VAGAL AND SYMPATHETIC MEDIATION OF CENTRALLY ELICITED STIMULI
Intracerebroventricular administration of the adrenoceptor agonist phenylephrine acting at α1-adrenoreceptors causes a marked, up to fivefold, increase in duodenal mucosal HCO3− secretion (12, 25, 26). Pretreatment with prazosin, an α1-antagonist, inhibited this rise in secretion when infused into the lateral brain ventricle but not when administered intravenously, confirming that the stimulatory action of phenylephrine is centrally elicited (12). Furthermore, the secretory response was abolished by sublaryngeal ligation of all nerves around the carotid arteries but insensitive to truncal vagotomy alone or sympathectomy alone (26). The μ-selective opiate antagonist naloxone was without effect in this system, excluding humoral stimulation by β-endorphin released from the pituitary gland (12).
In contrast to the findings with phenylephrine, truncal vagotomy alone abolished the rise in duodenal HCO3− secretion induced by intracerebroventricular infusion of TRH (14) or the benzodiazepines diazepam and Ro-15–1788 (22). The maximal rise in secretion after central nervous system administration of TRH and benzodiazepines was also considerably smaller (∼2-fold) than that observed with phenylephrine (4- to 5-fold). Secretory responses to intracerebroventricular TRH were completely inhibited by a VIP receptor antagonist (4Cl-d-Phe6,Leu17) and, as found with phenylephrine, by ganglionic blockade (12, 14). Pretreatment with atropine caused a minor decline of the response, whereas bretylium, a compound inhibiting the release of noradrenaline at nerve endings, was without effect. The neurally mediated response to TRH thus seems transferred by the vagal nerves alone; it is dependent on release of VIP and in part involves muscarinic pathways. Noradrenergic pathways appear to be unimportant for transfer of stimuli elicited by intracerebral TRH.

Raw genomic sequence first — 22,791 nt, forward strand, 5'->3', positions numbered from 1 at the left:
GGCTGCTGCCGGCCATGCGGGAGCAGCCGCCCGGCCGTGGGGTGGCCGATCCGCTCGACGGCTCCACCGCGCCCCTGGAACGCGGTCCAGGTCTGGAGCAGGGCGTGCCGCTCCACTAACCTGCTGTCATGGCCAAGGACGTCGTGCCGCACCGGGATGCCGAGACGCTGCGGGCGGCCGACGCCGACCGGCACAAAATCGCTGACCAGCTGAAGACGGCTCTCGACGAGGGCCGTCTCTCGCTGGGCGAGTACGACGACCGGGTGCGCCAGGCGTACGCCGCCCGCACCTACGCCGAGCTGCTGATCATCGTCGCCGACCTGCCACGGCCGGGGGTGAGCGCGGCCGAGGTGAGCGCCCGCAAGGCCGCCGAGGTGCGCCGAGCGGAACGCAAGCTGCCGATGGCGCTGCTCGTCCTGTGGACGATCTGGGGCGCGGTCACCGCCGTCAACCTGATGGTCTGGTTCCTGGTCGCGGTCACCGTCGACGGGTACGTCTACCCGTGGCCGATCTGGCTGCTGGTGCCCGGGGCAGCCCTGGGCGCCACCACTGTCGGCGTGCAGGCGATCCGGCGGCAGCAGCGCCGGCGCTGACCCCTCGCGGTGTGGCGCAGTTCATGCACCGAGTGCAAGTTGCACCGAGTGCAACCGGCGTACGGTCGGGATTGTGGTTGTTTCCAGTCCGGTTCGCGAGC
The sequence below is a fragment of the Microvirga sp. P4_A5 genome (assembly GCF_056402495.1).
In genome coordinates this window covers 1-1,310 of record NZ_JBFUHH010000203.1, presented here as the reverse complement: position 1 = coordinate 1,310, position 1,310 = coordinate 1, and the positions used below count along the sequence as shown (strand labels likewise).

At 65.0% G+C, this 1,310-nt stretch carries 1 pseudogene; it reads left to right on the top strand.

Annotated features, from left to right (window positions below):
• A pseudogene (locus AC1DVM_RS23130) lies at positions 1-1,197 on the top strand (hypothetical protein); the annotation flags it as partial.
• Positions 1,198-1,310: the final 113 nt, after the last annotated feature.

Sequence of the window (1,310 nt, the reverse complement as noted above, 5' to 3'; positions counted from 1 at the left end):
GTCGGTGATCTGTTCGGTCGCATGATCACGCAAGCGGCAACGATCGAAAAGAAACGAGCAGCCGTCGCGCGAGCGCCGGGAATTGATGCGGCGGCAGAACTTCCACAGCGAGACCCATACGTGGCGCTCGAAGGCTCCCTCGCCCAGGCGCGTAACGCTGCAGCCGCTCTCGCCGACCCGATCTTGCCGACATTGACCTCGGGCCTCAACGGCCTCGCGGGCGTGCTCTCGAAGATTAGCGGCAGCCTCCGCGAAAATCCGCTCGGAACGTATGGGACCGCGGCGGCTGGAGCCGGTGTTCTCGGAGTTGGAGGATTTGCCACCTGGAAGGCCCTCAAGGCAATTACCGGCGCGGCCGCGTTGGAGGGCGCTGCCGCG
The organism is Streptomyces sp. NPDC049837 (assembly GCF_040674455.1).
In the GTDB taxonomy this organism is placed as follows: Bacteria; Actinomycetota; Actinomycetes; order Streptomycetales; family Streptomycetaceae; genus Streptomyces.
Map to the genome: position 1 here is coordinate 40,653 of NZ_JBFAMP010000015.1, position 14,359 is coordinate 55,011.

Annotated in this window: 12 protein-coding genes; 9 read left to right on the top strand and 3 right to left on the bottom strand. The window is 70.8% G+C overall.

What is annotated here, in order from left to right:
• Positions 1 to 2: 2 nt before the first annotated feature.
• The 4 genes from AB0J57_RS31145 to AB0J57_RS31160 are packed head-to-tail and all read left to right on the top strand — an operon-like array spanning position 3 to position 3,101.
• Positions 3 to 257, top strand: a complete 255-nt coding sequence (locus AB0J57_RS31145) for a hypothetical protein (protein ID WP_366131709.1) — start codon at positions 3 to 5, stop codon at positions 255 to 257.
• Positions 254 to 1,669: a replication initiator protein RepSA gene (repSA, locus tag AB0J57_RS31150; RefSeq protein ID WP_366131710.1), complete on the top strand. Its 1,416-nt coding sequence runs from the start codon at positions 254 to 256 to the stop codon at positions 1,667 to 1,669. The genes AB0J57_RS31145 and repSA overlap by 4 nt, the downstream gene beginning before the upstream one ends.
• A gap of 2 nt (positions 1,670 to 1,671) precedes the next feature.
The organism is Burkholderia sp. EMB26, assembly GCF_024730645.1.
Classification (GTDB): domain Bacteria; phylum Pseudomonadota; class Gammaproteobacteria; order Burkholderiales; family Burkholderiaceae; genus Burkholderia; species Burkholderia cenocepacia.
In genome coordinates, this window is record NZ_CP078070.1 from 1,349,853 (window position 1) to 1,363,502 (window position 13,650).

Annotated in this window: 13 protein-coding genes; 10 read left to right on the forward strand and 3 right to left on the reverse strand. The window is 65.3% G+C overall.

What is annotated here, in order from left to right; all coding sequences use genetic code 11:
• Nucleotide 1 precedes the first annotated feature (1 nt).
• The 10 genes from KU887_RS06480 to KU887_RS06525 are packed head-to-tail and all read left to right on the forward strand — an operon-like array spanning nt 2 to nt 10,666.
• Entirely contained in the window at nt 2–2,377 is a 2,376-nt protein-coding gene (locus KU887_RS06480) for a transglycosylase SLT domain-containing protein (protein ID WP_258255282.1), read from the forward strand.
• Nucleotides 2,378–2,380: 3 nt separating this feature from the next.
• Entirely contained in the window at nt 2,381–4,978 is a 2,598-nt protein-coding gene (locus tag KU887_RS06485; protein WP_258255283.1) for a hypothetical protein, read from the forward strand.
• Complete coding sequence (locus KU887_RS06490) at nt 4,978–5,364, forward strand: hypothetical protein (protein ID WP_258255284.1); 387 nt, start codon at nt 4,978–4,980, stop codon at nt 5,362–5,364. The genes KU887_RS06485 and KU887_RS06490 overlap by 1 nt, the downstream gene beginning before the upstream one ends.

LOCAL MUCOSAL INNERVATION OF INTESTINAL ENTEROENDOCRINE CELLS